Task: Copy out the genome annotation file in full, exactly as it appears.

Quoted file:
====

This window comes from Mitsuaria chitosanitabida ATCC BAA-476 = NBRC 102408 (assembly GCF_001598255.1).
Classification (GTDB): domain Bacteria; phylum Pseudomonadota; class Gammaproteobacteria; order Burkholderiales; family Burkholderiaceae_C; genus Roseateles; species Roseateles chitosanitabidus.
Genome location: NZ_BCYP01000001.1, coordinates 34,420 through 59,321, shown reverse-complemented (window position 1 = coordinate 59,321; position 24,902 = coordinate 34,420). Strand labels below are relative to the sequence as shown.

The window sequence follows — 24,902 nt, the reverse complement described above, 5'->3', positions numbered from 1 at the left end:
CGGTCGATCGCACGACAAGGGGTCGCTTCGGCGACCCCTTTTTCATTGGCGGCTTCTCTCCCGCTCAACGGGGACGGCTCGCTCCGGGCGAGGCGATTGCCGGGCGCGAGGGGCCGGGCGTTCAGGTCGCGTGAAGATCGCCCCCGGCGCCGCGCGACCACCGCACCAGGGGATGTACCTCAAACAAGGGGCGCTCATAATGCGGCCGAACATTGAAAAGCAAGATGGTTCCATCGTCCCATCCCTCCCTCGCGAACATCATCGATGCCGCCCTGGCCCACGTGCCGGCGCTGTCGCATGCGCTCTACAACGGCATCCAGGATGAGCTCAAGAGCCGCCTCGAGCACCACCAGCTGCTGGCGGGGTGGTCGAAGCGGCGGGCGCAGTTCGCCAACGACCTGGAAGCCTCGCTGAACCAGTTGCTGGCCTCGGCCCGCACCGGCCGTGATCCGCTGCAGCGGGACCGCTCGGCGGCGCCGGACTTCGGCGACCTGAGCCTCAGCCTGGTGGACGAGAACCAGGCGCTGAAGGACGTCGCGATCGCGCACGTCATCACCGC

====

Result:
This window comes from Mitsuaria chitosanitabida ATCC BAA-476 = NBRC 102408 (assembly GCF_001598255.1).
Classification (GTDB): domain Bacteria; phylum Pseudomonadota; class Gammaproteobacteria; order Burkholderiales; family Burkholderiaceae_C; genus Roseateles; species Roseateles chitosanitabidus.
Genome location: NZ_BCYP01000001.1, coordinates 34,420 through 59,321, shown reverse-complemented (window position 1 = coordinate 59,321; position 24,902 = coordinate 34,420). Strand labels below are relative to the sequence as shown.

The window sequence follows — 24,902 nt, the reverse complement described above, 5'->3', positions numbered from 1 at the left end:
CGGTCGATCGCACGACAAGGGGTCGCTTCGGCGACCCCTTTTTCATTGGCGGCTTCTCTCCCGCTCAACGGGGACGGCTCGCTCCGGGCGAGGCGATTGCCGGGCGCGAGGGGCCGGGCGTTCAGGTCGCGTGAAGATCGCCCCCGGCGCCGCGCGACCACCGCACCAGGGGATGTACCTCAAACAAGGGGCGCTCATAATGCGGCCGAACATTGAAAAGCAAGATGGTTCCATCGTCCCATCCCTCCCTCGCGAACATCATCGATGCCGCCCTGGCCCACGTGCCGGCGCTGTCGCATGCGCTCTACAACGGCATCCAGGATGAGCTCAAGAGCCGCCTCGAGCACCACCAGCTGCTGGCGGGGTGGTCGAAGCGGCGGGCGCAGTTCGCCAACGACCTGGAAGCCTCGCTGAACCAGTTGCTGGCCTCGGCCCGCACCGGCCGTGATCCGCTGCAGCGGGACCGCTCGGCGGCGCCGGACTTCGGCGACCTGAGCCTCAGCCTGGTGGACGAGAACCAGGCGCTGAAGGACGTCGCGATCGCGCACGTCATCACCGC